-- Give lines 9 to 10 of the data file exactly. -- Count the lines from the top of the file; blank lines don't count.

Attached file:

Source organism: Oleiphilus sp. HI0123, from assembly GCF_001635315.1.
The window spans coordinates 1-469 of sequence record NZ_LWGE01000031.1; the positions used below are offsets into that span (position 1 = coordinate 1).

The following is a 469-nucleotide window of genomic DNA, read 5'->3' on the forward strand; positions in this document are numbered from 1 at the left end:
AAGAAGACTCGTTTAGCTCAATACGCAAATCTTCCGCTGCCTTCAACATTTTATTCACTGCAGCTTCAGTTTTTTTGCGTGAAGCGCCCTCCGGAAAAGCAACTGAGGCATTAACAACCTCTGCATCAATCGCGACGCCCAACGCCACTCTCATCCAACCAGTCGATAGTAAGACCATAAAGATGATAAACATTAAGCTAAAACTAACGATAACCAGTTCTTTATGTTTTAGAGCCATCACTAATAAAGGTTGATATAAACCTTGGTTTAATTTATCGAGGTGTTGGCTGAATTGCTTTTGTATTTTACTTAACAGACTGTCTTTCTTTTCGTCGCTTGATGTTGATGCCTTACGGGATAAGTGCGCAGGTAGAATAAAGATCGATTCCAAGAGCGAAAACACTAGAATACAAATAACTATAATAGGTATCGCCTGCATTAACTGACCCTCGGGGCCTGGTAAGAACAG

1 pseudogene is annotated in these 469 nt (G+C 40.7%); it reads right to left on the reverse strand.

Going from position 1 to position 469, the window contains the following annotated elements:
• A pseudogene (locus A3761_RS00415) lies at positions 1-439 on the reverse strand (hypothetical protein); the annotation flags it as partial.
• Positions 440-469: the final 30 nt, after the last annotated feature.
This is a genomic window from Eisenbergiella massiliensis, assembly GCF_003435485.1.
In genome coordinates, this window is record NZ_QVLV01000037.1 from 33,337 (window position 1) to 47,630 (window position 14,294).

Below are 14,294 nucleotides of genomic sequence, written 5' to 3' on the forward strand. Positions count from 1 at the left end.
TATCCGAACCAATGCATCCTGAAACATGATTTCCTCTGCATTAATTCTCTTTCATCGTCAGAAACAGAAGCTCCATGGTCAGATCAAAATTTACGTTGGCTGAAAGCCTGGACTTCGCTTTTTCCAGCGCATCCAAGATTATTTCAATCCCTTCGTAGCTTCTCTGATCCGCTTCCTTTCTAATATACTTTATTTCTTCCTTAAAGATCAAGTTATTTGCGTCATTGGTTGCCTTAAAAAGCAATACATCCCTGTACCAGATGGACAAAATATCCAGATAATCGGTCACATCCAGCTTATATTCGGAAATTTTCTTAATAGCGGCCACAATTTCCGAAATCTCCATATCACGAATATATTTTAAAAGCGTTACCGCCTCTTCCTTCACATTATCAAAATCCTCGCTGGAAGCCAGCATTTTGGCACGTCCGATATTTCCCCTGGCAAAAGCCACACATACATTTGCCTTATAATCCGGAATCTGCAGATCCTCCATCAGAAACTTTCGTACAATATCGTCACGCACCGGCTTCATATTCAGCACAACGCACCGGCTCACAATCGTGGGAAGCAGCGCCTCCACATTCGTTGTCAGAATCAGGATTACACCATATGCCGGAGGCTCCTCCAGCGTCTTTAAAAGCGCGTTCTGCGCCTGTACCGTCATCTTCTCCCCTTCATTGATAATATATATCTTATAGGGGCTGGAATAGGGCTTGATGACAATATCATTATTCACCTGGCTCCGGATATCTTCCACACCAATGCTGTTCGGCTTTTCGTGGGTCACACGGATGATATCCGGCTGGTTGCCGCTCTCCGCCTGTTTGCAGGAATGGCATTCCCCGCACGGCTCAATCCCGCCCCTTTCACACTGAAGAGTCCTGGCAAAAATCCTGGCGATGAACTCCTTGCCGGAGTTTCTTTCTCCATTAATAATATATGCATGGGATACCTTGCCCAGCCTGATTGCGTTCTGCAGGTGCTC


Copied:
This is a genomic window from Eisenbergiella massiliensis, assembly GCF_003435485.1.
In genome coordinates, this window is record NZ_QVLV01000037.1 from 33,337 (window position 1) to 47,630 (window position 14,294).